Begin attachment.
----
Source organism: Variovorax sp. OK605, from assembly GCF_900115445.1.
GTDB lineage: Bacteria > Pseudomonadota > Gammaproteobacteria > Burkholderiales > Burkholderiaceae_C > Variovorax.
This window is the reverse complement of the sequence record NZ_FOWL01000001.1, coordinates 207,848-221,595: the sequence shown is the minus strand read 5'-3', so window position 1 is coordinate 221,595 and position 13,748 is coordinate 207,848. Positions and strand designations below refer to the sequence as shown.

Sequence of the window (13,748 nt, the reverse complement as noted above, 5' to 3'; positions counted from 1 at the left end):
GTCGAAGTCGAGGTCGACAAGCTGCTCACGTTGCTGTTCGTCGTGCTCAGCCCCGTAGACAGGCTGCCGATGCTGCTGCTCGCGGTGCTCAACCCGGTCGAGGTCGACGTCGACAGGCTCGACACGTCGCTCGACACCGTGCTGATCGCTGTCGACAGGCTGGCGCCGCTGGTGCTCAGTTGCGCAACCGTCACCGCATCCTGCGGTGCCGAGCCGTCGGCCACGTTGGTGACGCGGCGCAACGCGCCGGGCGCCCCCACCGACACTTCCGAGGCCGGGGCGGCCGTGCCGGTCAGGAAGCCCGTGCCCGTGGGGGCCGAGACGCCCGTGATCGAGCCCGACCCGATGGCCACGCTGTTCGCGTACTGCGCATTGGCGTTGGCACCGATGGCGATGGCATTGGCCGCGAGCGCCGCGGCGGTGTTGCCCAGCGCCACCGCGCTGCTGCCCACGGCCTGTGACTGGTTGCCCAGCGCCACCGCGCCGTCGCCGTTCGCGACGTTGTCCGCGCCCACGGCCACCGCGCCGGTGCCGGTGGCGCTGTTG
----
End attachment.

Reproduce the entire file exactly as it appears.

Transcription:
Source organism: Variovorax sp. OK605, from assembly GCF_900115445.1.
GTDB lineage: Bacteria > Pseudomonadota > Gammaproteobacteria > Burkholderiales > Burkholderiaceae_C > Variovorax.
This window is the reverse complement of the sequence record NZ_FOWL01000001.1, coordinates 207,848-221,595: the sequence shown is the minus strand read 5'-3', so window position 1 is coordinate 221,595 and position 13,748 is coordinate 207,848. Positions and strand designations below refer to the sequence as shown.

Sequence of the window (13,748 nt, the reverse complement as noted above, 5' to 3'; positions counted from 1 at the left end):
GTCGAAGTCGAGGTCGACAAGCTGCTCACGTTGCTGTTCGTCGTGCTCAGCCCCGTAGACAGGCTGCCGATGCTGCTGCTCGCGGTGCTCAACCCGGTCGAGGTCGACGTCGACAGGCTCGACACGTCGCTCGACACCGTGCTGATCGCTGTCGACAGGCTGGCGCCGCTGGTGCTCAGTTGCGCAACCGTCACCGCATCCTGCGGTGCCGAGCCGTCGGCCACGTTGGTGACGCGGCGCAACGCGCCGGGCGCCCCCACCGACACTTCCGAGGCCGGGGCGGCCGTGCCGGTCAGGAAGCCCGTGCCCGTGGGGGCCGAGACGCCCGTGATCGAGCCCGACCCGATGGCCACGCTGTTCGCGTACTGCGCATTGGCGTTGGCACCGATGGCGATGGCATTGGCCGCGAGCGCCGCGGCGGTGTTGCCCAGCGCCACCGCGCTGCTGCCCACGGCCTGTGACTGGTTGCCCAGCGCCACCGCGCCGTCGCCGTTCGCGACGTTGTCCGCGCCCACGGCCACCGCGCCGGTGCCGGTGGCGCTGTTG